I am strongly rooting for a Karjakin win in this tournament. It could be the start of a new East-West rivalry that could add a political dimension to professional chess. That could attract more sponsors.

Carlsen thought he was winning against Aronian during the game, but afterwards started to doubt it was ever objectively winning at all.

I am also rooting for Karjakin to win but "East-West rivalry" with a "political dimension"? Luckily that is not what we are going to get, the players are much too mature to play that kind of game...

Off-topic but has anyone seen the logo for the Topalov-Kamsky match? Definitely will capture the Nazi/Goth crowd.


Nosher again! Nice endgame, don't often see N winning against B in such an open looking position.

Finally Moro wins again.

And Mecking scored too, yipee, hurray for the old heroes. Kamsky must also surely be winning. Ivanchuck wants to go home I should think. Can it be that the excess water he is holding is affecting his play?

hey mig, no more cracks about movsesian's spiffy high rating? :)

I was watching live on site, here is my report:
While Movsesian played a nice game, Ivanchuk's handling of the clock was ridiculous once again. He already spent 45 minutes on the first 9 moves, all known theory (though a less common Sicilian line). At least today Chucky didn't let his clock run for 10 minutes before making the first move - well, he is no longer one of the tournament favorites so he doesn't have to be afraid of photographers.

As far as Moro's win is concerned, well, have a look at the game. BEFORE the tournament, Smeets clearly would have been happy to score 50% against the two Elo favorites, but how he did it ... : Winning on time against Ivanchuk after being worse to lost throughout most of the game, then losing against Moro from an even position with a single blunder on move 48.

And about time trouble, Iturrizaga - Hillarp Persson from group C beat everything: White spent 1:56 on his first 14 moves (26 moves to go, 4 minutes left), and had maybe 5 seconds left for his last ten moves. Somehow he managed to reach the time control with 1 second left on the clock !!? He was lost anyway after move 30, this did not change, but the sheer speed was really amazing.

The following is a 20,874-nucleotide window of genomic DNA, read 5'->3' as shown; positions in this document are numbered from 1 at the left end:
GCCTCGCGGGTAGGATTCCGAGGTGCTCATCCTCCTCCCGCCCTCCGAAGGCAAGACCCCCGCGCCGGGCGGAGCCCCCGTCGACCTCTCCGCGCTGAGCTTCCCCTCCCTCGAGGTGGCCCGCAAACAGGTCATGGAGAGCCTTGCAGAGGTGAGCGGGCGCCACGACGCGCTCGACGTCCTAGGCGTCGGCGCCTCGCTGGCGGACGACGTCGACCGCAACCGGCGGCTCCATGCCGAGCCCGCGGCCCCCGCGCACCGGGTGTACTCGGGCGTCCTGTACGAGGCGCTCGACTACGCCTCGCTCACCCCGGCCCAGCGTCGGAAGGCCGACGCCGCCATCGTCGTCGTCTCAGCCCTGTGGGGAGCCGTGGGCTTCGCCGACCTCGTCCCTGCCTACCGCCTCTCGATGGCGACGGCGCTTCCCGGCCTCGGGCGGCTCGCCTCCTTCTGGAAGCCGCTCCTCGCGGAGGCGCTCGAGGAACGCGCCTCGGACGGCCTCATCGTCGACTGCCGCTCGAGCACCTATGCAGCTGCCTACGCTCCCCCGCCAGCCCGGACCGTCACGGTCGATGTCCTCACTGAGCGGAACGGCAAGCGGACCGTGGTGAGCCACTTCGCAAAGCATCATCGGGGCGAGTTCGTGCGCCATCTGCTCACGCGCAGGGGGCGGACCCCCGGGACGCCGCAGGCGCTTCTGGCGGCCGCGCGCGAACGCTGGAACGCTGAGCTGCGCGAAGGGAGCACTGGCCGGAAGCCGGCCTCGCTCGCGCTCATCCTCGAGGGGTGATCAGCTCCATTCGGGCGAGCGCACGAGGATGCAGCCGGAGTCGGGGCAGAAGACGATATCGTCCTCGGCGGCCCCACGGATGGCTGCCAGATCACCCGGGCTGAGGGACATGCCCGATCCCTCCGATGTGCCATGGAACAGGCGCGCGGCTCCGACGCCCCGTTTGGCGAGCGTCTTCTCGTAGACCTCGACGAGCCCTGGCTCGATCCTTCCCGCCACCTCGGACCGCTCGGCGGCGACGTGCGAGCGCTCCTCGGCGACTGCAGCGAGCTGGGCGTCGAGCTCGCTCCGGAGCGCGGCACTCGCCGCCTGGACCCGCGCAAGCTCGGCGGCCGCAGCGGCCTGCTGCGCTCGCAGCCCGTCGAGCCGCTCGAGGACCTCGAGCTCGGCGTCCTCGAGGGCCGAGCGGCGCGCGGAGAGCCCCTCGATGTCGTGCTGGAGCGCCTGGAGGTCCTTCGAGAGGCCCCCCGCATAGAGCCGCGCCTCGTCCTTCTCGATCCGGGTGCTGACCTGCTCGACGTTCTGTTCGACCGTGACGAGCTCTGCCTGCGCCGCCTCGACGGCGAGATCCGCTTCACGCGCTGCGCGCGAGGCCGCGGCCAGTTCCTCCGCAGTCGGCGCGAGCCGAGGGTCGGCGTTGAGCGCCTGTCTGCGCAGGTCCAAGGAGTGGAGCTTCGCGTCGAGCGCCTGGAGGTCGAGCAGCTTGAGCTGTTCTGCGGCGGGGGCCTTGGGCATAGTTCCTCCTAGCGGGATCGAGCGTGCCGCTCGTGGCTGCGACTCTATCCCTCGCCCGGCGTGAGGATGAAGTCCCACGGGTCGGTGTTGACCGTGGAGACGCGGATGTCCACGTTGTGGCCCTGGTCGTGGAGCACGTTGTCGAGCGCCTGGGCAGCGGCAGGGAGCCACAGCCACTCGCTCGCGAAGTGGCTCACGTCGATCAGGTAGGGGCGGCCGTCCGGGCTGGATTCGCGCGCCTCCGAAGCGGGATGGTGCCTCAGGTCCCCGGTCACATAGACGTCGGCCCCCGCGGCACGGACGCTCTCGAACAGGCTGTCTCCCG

Ivanchuk, Moro and invincible Yue at the bottom of the table, the three Dutch amigos in the middle and Movsesian on top! Who would have thought it?

"he reached virtual top1 for one day."

Correction: Carlsen was leading the live ratings for several days, actually. :o)

"Finally Moro wins again."

Or, to put it differently, eventually Smeets blundered.

maybe i'm missing something, but couldn't Moro win immediatly with 40.c6 followed by 41.Ba6?

sorry, just saw now 40.c6 Bg3! :)

"The only separation between the players and the audience will be a rope."


Acirce, what/whom are you quoting? Just curious ...

Oh, sorry! "jaideepblue" posted http://tournaments.chessdom.com/sofia/topalov-kamsky-press-conference

In my mind, there were not as many posts in between his and mine :)

(Fixing display.)

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    This page contains a single entry by Mig published on January 23, 2009 8:57 PM.

    FIDE Nixes Ivanchuk Drug Testing Penalty was the previous entry in this blog.

    Corus 09 r7: Movsesian the Real Deal in Wijk aan Zee is the next entry in this blog.